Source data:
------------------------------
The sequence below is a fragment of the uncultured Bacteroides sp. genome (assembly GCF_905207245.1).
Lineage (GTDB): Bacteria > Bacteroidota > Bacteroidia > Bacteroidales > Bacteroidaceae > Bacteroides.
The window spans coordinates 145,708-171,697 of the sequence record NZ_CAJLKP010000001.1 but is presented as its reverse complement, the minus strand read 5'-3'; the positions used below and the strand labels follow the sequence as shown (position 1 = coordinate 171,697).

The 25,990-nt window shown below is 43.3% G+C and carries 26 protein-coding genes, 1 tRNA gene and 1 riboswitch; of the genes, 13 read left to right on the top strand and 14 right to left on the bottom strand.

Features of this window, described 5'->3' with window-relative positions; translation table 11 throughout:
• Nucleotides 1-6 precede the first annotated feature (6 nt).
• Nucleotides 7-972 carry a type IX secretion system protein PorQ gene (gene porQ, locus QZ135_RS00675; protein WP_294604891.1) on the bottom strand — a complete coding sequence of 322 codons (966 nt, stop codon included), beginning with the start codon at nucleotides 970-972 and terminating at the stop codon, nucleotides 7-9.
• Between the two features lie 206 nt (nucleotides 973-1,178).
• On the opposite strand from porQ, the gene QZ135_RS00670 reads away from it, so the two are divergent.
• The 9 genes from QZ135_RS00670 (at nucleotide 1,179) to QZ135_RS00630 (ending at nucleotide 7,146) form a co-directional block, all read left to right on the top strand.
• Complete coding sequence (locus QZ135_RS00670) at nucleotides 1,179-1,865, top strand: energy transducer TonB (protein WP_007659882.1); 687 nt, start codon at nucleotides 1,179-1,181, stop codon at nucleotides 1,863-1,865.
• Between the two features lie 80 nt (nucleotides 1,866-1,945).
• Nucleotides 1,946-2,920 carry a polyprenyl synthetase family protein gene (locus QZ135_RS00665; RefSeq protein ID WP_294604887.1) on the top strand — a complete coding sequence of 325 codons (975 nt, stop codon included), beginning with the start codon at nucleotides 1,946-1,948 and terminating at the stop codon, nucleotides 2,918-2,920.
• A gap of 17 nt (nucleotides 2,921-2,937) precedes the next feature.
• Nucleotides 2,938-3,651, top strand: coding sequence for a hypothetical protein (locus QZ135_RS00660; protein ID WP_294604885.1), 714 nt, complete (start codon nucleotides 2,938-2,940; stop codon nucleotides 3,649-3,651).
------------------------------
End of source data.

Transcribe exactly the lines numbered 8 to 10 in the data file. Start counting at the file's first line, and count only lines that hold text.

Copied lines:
• Between the two features lie 206 nt (nucleotides 973-1,178).
• On the opposite strand from porQ, the gene QZ135_RS00670 reads away from it, so the two are divergent.
• The 9 genes from QZ135_RS00670 (at nucleotide 1,179) to QZ135_RS00630 (ending at nucleotide 7,146) form a co-directional block, all read left to right on the top strand.